Enterprise Products Partners L.P.

SEC Filings

ENTERPRISE PRODUCTS PARTNERS L P filed this Form 10-K on 02/28/2018
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In addition to the effects of recently enacted tax reforms, our valuation estimate for the Liquidity Option at December 31, 2017 is based on several inputs that are not readily observable in the market (i.e., Level 3 inputs) such as the following:

OTA remains in existence (i.e., is not dissolved and its assets sold) between one and 30 years following exercise of the Liquidity Option, depending on the liquidity preference of its owner. An equal probability that OTA will be dissolved was assigned to each year in the 30-year forecast period;

Forecasted annual growth rates of Enterprise’s taxable earnings before interest, taxes, depreciation and amortization ranging from 2.1% to 7.2%;

OTA’s ownership interest in Enterprise common units is assumed to be diluted over time in connection with Enterprise’s issuance of equity for general company reasons.  For purposes of the valuation at December 31, 2017, we used ownership interests ranging from 1.8% to 2.5%;

OTA pays an aggregate federal and state income tax rate of 24% on its taxable income; and

A discount rate of 7.6% based on our weighted-average cost of capital at December 31, 2017.

Furthermore, our valuation estimate incorporates probability-weighted scenarios reflecting the likelihood that M&B may elect to divest a portion of the Enterprise common units held by OTA prior to exercise of the option. At December 31, 2017, based on these scenarios, we expect that OTA would own approximately 89% of the 54,807,352 Enterprise common units it received in Step 1 when the option period begins in February 2020.  If our valuation estimate at December 31, 2017 had assumed that OTA owned all of the Enterprise common units it received in Step 1 at the time of exercise (and all other inputs remained the same), the estimated fair value of the Liquidity Option liability would have increased by $40.2 million.

Centennial Guarantees
At December 31, 2017, Centennial’s debt obligations consisted of $50.0 million borrowed under a master shelf loan agreement.  Borrowings under the master shelf agreement mature in May 2024 and are collateralized by substantially all of Centennial’s assets and severally guaranteed 50% by us and 50% by our joint venture partner in Centennial.  If Centennial were to default on its debt obligations, we and our joint venture partner would each be required to make an approximate $25.0 million payment to Centennial’s lenders in connection with the guarantee agreements (based on Centennial’s debt principal outstanding at December 31, 2017).  We recognized a liability of $3.7 million for our share of the Centennial debt guaranty at December 31, 2017.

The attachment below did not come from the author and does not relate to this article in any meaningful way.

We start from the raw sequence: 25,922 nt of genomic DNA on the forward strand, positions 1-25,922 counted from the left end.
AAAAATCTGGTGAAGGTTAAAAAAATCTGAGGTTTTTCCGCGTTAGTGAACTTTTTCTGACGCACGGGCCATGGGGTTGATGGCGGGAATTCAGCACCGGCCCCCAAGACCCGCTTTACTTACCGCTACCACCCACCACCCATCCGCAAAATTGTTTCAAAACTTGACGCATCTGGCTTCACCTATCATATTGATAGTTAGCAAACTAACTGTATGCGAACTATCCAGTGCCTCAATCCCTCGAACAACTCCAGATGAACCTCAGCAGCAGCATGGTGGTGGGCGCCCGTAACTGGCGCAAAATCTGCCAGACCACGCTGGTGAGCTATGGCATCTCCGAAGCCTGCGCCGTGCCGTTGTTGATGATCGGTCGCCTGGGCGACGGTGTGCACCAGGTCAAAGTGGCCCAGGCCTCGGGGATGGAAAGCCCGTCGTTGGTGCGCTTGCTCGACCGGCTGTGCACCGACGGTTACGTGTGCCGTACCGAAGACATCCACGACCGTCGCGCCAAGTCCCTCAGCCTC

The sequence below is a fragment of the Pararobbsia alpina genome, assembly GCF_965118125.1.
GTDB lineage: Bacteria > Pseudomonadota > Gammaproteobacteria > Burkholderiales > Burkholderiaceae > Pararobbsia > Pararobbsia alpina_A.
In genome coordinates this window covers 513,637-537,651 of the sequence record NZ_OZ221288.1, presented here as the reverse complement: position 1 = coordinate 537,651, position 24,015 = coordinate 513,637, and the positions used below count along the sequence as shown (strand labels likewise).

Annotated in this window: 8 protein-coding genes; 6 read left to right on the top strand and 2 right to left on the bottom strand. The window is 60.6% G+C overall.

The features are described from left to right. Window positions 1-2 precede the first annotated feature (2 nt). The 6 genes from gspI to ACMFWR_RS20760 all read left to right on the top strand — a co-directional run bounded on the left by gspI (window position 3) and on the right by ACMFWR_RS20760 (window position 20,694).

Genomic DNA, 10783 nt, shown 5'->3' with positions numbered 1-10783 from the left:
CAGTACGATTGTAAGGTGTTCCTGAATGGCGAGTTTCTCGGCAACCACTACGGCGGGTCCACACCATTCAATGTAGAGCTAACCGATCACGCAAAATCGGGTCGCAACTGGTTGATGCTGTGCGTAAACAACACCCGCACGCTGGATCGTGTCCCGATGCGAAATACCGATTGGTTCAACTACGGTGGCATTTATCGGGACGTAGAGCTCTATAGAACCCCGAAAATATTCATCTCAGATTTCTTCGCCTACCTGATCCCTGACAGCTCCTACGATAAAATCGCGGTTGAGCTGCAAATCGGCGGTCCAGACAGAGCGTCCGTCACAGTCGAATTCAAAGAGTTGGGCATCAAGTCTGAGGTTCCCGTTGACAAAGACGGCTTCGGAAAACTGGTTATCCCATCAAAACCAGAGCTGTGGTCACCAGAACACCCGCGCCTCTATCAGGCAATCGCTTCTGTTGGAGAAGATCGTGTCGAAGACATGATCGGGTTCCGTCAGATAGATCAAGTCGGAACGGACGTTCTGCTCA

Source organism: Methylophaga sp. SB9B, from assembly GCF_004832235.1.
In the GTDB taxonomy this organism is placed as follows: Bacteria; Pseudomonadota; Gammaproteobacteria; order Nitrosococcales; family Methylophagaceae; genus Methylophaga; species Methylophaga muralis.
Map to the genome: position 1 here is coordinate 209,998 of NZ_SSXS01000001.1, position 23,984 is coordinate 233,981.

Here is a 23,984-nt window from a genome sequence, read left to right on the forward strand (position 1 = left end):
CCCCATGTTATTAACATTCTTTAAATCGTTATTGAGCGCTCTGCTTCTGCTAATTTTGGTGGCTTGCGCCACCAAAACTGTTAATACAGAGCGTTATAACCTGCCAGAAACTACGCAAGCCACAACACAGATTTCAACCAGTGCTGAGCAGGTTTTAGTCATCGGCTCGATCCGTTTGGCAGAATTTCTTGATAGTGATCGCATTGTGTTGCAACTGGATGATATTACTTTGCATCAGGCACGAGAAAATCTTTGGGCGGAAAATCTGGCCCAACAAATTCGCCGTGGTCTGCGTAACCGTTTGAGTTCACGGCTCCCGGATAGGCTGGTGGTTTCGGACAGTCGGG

In lieu of Centennial procuring insurance to satisfy third party claims arising from a catastrophic event, we and Centennial’s other joint venture partner have entered a limited cash call agreement.  We are obligated to contribute up to a maximum of $50.0 million in the event of a catastrophic event.  At December 31, 2017, we have a recorded liability of $1.6 million representing the estimated fair value of our cash call guaranty.  Our cash contributions to Centennial under the agreement may be covered by our other insurance policies depending on the nature of the catastrophic event.

Note 18.  Significant Risks and Uncertainties

Nature of Operations
We operate predominantly in the midstream energy industry, which includes gathering, transporting, processing, fractionating and storing natural gas, NGLs, crude oil, petrochemical and refined products.  As such, changes in the prices of hydrocarbon products and in the relative price levels among hydrocarbon products could have a material adverse effect on our financial position, results of operations and cash flows.  Changes in prices may impact demand for hydrocarbon products, which in turn may impact production, demand and the volumes of products for which we provide services.  In addition, decreases in demand may be caused by other factors, including prevailing economic conditions, reduced demand by consumers for the end products made with hydrocarbon products, increased competition, adverse weather conditions and government regulations affecting prices and production levels.